It’s the first time in five years that Chris Woakes has had to wait until late in the season to play a Test match for England. Not picked for England’s Test tours in the winter and away from cricket because of a heel injury he suffered in July, Woakes was playing his first Test since August 2020, when he took the field on Thursday for the fourth Test against India at the Oval.
He did well on his return, taking four wickets – Rohit Sharma, Ravindra Jadeja, Rishabh Pant, and Shardul Thakur – as England bowled India out for 191.
‘Up and down’
Woakes said it was a weird year for him and that it was well worth the wait. “It’s probably a weird 18 months for everyone, I suppose, but I felt like it’s been a bit up and down. I’ve been in Test squads throughout the winter. I didn’t get the nod. Been caught up in a few isolation incidents due to COVID. Then this summer, I picked up a niggle, so, been a bit up and down since January, but it was well worth the wait to go out there and be back bowling for England. I really enjoyed it,” Woakes said at a virtual press conference at the end of the first day’s play.
He felt his nervousness dissipate after his first couple of overs.
“Coming back, and not having played a huge amount of red-ball cricket, I was quite focused on doing what I do well, which is to take the ball away from the right-hander. Trying to get some movement there. I also know that the lads have had some good success with the wobbled seam in this series so far. I was trying to add that to my game a little bit more than I usually would. And thankfully, the surface responds to that,” explaining what he was looking to do with the ball.
“I also found the rhythm early and probably lost the nerves with the way I bowled in the first couple of overs. It was nice to start well, and it kind of settled me down,” he said.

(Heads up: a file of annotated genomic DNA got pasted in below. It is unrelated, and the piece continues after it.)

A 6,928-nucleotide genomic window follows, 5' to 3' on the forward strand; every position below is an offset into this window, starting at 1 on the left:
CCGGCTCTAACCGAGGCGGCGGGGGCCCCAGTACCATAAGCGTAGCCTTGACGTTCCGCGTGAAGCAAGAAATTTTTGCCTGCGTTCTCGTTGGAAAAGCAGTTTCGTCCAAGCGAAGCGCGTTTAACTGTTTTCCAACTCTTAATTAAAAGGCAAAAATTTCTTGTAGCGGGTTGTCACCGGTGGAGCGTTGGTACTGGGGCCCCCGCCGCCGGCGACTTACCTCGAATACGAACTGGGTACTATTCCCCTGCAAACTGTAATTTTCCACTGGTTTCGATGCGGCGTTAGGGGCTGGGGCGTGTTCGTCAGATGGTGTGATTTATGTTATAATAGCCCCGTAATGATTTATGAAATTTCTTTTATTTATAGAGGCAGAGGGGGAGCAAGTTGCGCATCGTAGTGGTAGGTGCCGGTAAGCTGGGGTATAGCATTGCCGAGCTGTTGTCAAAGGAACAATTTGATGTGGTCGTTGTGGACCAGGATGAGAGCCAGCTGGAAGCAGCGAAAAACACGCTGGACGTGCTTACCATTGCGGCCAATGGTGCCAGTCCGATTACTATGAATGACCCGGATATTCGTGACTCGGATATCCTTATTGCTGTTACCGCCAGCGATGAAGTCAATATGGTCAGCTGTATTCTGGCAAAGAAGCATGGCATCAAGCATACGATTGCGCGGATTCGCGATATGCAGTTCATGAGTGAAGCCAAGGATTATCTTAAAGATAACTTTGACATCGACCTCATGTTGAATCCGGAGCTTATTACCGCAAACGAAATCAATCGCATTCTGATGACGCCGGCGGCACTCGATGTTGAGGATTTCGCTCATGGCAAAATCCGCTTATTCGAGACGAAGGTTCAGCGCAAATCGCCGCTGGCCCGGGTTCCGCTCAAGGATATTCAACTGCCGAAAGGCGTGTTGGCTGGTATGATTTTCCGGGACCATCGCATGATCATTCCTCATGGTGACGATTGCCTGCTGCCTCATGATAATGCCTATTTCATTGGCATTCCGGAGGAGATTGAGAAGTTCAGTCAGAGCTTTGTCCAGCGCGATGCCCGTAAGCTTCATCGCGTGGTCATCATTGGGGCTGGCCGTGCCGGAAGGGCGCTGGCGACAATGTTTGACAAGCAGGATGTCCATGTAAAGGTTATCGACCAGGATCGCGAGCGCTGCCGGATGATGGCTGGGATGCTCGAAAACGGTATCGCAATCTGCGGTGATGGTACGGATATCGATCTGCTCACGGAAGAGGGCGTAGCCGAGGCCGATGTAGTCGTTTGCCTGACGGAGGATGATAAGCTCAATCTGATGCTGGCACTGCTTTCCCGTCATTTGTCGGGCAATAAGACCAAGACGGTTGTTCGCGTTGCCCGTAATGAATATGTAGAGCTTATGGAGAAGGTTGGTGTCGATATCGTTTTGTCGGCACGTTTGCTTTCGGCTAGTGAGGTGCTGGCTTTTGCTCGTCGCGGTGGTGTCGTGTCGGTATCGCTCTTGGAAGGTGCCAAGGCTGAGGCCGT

HIGHLIGHTS – ENG v IND, 4th TEST, DAY 1
Woakes said losing the wicket of Joe Root before stumps wasn’t ideal for his side. “We wouldn’t have liked to have lost three tonight, including Joe. It’s always a big wicket when he’s in. But I still think we can bat well tomorrow, hopefully, get past their score. Get a good lead, and then put the pressure back on them again,” he said.
Commenting on England’s position in the contest after Day One, he said, “We’ve got some good batting to do yet. Tomorrow’s going to be a big day for us, so, I’d like to think we’re on top but as always it’s Test cricket, the morning session is always crucial.”
Woakes felt he missed out on some cricket in this past year, after having had a productive 2020, when he played six Tests for England, including five during the home summer.
“There are people in the world that have had it a lot worse than I’ve had. In terms of me not capitalising on the year that I had last year, to not play as much cricket as I have, feels like I might have missed out a little bit. At the same time, I’m always grateful when I’ve managed to get back in the side, and hopefully, show what I can do. Showcase my skills.”
Woakes said he aggravated his injury, which delayed his return to cricket because he started bowling too soon after his injury, which he suffered during the ODI series at home against Sri Lanka.
“It was when we just got the COVID issue at Bristol, during the Sri Lanka series. I was in isolation at home. And I actually just slipped down the stairs; slipped down a few steps, and whacked my heel. I didn’t think much of it at the time, then when I came out of isolation, I started bowling again. And I just made it worse by trying to bowl and kind of not giving it the time that I should have done, and that made it worse, and therefore, it took a lot longer than it probably would have done had I not bowled immediately coming out of isolation,” he explained.
Woakes was elated to be feeling the familiar “bowling aches” again.
“[The legs] will probably be a bit sore in the morning, but it’s good to have those pains back and those bowling aches.”